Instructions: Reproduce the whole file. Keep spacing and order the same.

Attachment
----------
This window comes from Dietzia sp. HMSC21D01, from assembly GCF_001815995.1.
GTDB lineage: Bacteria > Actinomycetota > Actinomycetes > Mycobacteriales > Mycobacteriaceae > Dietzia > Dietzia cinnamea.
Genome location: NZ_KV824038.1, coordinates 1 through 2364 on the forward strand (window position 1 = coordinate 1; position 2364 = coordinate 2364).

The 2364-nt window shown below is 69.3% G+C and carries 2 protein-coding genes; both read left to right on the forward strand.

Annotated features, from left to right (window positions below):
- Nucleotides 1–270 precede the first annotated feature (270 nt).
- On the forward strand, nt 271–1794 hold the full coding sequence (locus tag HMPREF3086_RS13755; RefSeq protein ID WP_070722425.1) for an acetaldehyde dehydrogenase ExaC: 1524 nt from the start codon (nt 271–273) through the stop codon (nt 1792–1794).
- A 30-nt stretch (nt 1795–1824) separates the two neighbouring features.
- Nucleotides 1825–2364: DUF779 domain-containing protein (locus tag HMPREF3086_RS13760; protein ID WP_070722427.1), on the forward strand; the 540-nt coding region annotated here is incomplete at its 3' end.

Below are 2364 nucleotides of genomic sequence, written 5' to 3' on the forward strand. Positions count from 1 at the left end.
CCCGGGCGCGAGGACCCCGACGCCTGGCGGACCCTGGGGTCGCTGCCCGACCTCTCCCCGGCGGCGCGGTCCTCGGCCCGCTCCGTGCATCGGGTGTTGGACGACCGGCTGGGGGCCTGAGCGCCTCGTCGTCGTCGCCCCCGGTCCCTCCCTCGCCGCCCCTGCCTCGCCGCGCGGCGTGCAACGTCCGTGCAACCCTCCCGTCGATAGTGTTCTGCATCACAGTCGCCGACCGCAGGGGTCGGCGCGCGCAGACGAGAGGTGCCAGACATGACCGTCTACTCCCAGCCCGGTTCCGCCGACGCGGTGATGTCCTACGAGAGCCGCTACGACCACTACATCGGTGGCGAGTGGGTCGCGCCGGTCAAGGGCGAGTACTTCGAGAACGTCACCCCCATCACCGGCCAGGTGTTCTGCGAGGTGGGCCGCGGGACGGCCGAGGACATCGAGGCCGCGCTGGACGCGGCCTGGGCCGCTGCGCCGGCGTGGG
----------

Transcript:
This window comes from Dietzia sp. HMSC21D01, from assembly GCF_001815995.1.
GTDB lineage: Bacteria > Actinomycetota > Actinomycetes > Mycobacteriales > Mycobacteriaceae > Dietzia > Dietzia cinnamea.
Genome location: NZ_KV824038.1, coordinates 1 through 2364 on the forward strand (window position 1 = coordinate 1; position 2364 = coordinate 2364).

The 2364-nt window shown below is 69.3% G+C and carries 2 protein-coding genes; both read left to right on the forward strand.

Annotated features, from left to right (window positions below):
- Nucleotides 1–270 precede the first annotated feature (270 nt).
- On the forward strand, nt 271–1794 hold the full coding sequence (locus tag HMPREF3086_RS13755; RefSeq protein ID WP_070722425.1) for an acetaldehyde dehydrogenase ExaC: 1524 nt from the start codon (nt 271–273) through the stop codon (nt 1792–1794).
- A 30-nt stretch (nt 1795–1824) separates the two neighbouring features.
- Nucleotides 1825–2364: DUF779 domain-containing protein (locus tag HMPREF3086_RS13760; protein ID WP_070722427.1), on the forward strand; the 540-nt coding region annotated here is incomplete at its 3' end.

Below are 2364 nucleotides of genomic sequence, written 5' to 3' on the forward strand. Positions count from 1 at the left end.
CCCGGGCGCGAGGACCCCGACGCCTGGCGGACCCTGGGGTCGCTGCCCGACCTCTCCCCGGCGGCGCGGTCCTCGGCCCGCTCCGTGCATCGGGTGTTGGACGACCGGCTGGGGGCCTGAGCGCCTCGTCGTCGTCGCCCCCGGTCCCTCCCTCGCCGCCCCTGCCTCGCCGCGCGGCGTGCAACGTCCGTGCAACCCTCCCGTCGATAGTGTTCTGCATCACAGTCGCCGACCGCAGGGGTCGGCGCGCGCAGACGAGAGGTGCCAGACATGACCGTCTACTCCCAGCCCGGTTCCGCCGACGCGGTGATGTCCTACGAGAGCCGCTACGACCACTACATCGGTGGCGAGTGGGTCGCGCCGGTCAAGGGCGAGTACTTCGAGAACGTCACCCCCATCACCGGCCAGGTGTTCTGCGAGGTGGGCCGCGGGACGGCCGAGGACATCGAGGCCGCGCTGGACGCGGCCTGGGCCGCTGCGCCGGCGTGGG